Implant crown

Implant crowns are the face of dental implants, though you would never know by looking at them. Due to the structural support of the other parts of the dental implant, they not only look and act just like natural teeth, they are also built to last a lifetime. If you would like to replace a missing tooth or even multiple teeth, dental implants might be the perfect solution for you.

The creation of a dental implant

Dental implants are composed of three primary parts: the implant fixture, the abutment, and the implant crown. They are also installed in a three-step process that can take anywhere from six to eight months to complete. While it takes some time, those that have benefitted from the durable and attractive end result will tell you that it’s well worth the wait.

Step 1

First, the implant fixture is surgically installed below the gumline into the jawbone. While this piece will never be visible following this stage, it serves a very important purpose, integrating itself into the jawbone and providing the same deep structural support that the roots of your teeth provide. Following this procedure, the gumline is stitched up over the implant fixture and allowed to heal while the implant fixture merges with the hard tissue of the jawbone.

Step 2

Second, the gums are opened up again so that the abutment can be attached to the implant fixture. The abutment is small, post-like piece that serves as the connector between the implant fixture and the implant crown. At this stage, either a healing collar or a temporary crown will be placed to cover the abutment while the gumline heals, which usually takes between four and six weeks.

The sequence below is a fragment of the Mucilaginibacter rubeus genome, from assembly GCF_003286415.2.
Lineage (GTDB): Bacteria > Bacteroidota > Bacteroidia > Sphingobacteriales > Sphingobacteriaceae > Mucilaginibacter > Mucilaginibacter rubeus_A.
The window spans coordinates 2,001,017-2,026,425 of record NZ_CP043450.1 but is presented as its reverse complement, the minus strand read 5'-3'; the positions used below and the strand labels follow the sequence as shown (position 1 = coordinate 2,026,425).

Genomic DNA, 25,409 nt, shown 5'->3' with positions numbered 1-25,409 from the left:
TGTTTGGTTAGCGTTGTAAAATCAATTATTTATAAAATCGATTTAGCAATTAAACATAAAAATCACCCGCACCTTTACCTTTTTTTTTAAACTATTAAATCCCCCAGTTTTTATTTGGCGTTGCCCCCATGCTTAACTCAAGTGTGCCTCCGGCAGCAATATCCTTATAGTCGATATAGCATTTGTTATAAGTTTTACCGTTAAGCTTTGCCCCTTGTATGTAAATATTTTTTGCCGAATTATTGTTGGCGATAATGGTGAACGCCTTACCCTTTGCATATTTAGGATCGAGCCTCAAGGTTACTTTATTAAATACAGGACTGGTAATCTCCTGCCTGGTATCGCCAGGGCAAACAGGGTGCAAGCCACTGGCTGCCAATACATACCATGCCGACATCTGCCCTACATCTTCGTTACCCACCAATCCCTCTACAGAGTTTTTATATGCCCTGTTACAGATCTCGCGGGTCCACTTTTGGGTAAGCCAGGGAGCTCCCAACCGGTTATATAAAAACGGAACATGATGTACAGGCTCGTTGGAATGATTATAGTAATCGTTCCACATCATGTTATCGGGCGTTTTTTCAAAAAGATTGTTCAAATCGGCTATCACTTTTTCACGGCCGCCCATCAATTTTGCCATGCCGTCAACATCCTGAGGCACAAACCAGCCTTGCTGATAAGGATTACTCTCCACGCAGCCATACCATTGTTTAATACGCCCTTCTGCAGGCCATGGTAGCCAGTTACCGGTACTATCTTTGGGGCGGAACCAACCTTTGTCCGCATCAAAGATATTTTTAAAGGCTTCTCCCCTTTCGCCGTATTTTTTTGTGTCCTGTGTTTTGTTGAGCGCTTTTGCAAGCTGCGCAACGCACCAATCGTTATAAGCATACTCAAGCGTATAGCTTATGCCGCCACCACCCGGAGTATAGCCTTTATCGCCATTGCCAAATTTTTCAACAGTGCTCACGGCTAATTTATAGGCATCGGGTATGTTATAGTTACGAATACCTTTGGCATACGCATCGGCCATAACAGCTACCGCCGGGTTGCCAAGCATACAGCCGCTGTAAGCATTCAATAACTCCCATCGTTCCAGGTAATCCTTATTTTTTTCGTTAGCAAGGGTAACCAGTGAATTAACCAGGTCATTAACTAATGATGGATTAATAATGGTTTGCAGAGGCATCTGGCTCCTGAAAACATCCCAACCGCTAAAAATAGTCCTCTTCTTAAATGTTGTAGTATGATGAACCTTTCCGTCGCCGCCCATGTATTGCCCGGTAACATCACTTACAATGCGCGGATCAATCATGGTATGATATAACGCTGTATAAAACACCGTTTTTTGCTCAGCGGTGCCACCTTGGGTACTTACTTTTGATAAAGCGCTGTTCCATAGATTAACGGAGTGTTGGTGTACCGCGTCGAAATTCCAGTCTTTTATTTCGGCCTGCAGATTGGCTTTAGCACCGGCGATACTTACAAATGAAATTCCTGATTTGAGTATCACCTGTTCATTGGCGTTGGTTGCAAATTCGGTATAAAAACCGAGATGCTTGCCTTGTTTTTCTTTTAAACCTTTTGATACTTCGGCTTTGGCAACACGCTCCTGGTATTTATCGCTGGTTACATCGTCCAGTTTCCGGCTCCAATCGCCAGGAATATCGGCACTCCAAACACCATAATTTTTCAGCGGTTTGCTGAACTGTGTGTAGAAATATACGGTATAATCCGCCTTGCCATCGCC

Step 3

While your gumline is healing, your dentist will make an implant crown to complete the process. This implant crown is attached to the abutment during the third and final step in the process of creating a dental implant. Typically made of either porcelain, ceramic, or a composite resin, the implant crown is custom-made to fit your oral anatomy and shaded to match your existing teeth. With the support of the other pieces in place, this replacement tooth is just as strong and durable as a regular tooth.

Types of implant crowns

There are two main types of implant crowns, depending on one’s preferences regarding removability. Implant crowns can be cemented to the abutment to create a permanent fixture in the mouth that cannot be removed for any reason, or they can be made to snap in and out. The benefit of removable implant crowns is that they can be removed to be repaired or replaced, whereas permanent implants have to be repaired in place just as your natural teeth do. As the creation of implant crowns takes at least two to three weeks, this decision should be made by the time the abutment is installed so that the implant crown is ready when you are. For more information about what kind of implant crown might work best for you, call your dentist for an individualized consultation.

Implant Abutment